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  Encyclopedia of Keywords > Nature > Matter > Soil > Andisols   Michael Charnine

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  1. Andisols are dominated by short-range-order minerals or Al-humus complexes.
  2. Andisols are soils that have formed in volcanic ash or other volcanic ejecta.
  3. Andisols are soils developing in parent material containing at least fifty percent volcanic ash. (Web site)
  4. Andisols are dominated by short-range-order compounds (e.g. (Web site)
  5. Andisols are forming mostly in volcanic ejecta such as ash, pumice, cinders, and lava. (Web site)


  1. However, few such data exist in Japanese andisols.
  2. Potential hazard of heavy metals, especially of Cu and Zn, as a result of the use of swine compost on andisols, must be taken into account. (Web site)
  3. Hylander, L. D., Makino, T. & Ae, N. 2000. Extractable phosphorus as influenced by extraction time, pH, and fluoride concentration in Andisols.
  4. Vegetation: Andisols develop under a variety of vegetation types ranging from coniferous and deciduous forest, tundra, to shrubs. (Web site)

Soil Moisture Regimes

  1. Ustands: They are defined as Andisols with ustic soil moisture regimes. (Web site)
  2. Xerands: They are defined as Andisols with xeric soil moisture regimes. (Web site)
  3. Torrands: They are defined as Andisols with aridic soil moisture regimes. (Web site)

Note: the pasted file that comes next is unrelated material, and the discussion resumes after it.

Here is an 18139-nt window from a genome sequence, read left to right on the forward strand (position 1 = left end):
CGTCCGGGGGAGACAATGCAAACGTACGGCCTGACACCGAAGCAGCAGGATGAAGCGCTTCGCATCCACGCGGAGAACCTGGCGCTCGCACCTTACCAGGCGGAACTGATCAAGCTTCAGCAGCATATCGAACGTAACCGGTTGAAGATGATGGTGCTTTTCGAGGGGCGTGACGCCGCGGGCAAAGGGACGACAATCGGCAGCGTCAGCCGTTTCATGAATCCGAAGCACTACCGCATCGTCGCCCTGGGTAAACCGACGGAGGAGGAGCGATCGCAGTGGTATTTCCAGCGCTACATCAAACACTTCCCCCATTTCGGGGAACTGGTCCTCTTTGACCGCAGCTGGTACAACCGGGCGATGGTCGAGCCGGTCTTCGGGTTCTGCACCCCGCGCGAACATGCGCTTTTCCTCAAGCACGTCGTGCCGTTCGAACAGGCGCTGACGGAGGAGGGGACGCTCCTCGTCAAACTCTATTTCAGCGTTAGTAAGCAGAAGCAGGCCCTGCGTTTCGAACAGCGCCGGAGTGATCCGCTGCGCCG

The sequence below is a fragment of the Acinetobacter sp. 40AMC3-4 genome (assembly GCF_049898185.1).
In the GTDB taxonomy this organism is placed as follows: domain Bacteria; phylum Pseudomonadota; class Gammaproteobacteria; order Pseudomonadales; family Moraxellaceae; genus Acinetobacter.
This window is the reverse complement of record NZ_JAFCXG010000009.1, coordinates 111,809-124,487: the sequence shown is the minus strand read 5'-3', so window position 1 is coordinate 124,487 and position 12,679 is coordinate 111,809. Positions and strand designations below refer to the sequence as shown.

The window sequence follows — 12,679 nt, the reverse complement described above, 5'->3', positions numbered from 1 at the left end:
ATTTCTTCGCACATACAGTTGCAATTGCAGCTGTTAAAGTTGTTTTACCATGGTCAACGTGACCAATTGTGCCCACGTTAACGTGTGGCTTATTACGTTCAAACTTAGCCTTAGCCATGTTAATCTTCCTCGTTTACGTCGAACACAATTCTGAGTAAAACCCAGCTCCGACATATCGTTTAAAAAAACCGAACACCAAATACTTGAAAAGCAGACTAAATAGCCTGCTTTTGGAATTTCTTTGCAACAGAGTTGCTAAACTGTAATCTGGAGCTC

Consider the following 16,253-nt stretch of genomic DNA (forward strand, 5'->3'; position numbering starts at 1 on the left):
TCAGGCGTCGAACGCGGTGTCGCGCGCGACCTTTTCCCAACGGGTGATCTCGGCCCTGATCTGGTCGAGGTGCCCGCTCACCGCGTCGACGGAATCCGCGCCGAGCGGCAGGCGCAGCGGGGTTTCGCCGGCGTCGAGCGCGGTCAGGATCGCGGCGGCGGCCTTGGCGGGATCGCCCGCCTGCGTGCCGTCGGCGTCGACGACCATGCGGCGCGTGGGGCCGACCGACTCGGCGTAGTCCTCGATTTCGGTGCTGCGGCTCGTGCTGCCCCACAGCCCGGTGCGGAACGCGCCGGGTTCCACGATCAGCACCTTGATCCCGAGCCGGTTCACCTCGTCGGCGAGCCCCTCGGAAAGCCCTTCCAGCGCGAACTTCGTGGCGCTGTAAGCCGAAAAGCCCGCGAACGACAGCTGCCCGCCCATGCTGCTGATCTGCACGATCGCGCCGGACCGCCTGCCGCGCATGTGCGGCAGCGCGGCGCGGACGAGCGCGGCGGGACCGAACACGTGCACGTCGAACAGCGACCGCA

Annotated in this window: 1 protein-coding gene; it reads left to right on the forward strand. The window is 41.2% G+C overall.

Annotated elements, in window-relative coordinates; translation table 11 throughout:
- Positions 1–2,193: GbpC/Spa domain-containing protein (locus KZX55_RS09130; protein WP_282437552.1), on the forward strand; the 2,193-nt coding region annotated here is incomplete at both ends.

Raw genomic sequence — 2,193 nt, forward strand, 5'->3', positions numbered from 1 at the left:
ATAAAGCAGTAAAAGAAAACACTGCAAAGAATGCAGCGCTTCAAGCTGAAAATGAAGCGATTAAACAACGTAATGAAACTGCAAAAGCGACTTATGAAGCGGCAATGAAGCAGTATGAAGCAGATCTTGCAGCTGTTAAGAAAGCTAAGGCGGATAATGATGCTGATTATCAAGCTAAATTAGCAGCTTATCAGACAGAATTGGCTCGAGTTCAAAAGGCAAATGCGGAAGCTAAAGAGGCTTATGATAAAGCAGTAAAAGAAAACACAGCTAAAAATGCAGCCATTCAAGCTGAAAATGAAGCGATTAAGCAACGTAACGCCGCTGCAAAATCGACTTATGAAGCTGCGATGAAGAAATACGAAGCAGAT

1. The central concept of Andisols is that of soils dominated by short-range-order minerals.
  2. Many of the soils that were formerly thought to be Spodosols are now classified as Andisols, Alfisols, and Inceptisols. (Web site)
  3. This study is based on SWC and gas diffusion coefficient data measured on 22 soils from Japan, including 18 Andisols.
  4. The central concept of Andisols includes both vitric (relatively unweathered) and allophanic soils ( Parfitt and Clayden, 1991).
  5. The 149 soils sampled in the Palouse and Nez Perce Prairies were predominately Mollisols , with a few Alfisols , Inceptisols , Andisols , and Entisols .


  1. Mollic epipedons also occur in some Andisols but the andic properties take precedence.
  2. Andisols, or volcanic soils, have andic soil properties. (Web site)

Soil Temperature

  1. Cryands: They are defined as Andisols with cryic soil temperature regimes. (Web site)
  2. Udants: They are defined as Andisols with udic soil moisture regimes (most extensive Andisols). (Web site)
  3. Climate: Andisols form in all soil moisture and all soil temperature regimes, except pergelic. (Web site)


  1. The principal soil orders in western-montane forests are Inceptisols, Alfisols, Andisols, and Mollisols. (Web site)
  2. The two main orders found in the south of the country are Andisols and Ultisols. (Web site)
  3. Soils from a variety of soil orders may be found on volcanic terrains, but Andisols are almost exclusively confined to the pyroclastic materials. (Web site)

Subgroup Level

  1. Water retention characteristics are used to classify Andisols at the great group and subgroup level. (Web site)
  2. Soil moisture regime is used to distinguish Andisols at the great group and subgroup level: xeric (e.g. (Web site)

Volcanic Ash

  1. Key words: allophane, Andisols, Andosols, soil genesis, soil solution, volcanic ash 1.
  2. Andisols (volcanic ash soils) exhibit unusually high porosities and water retention properties.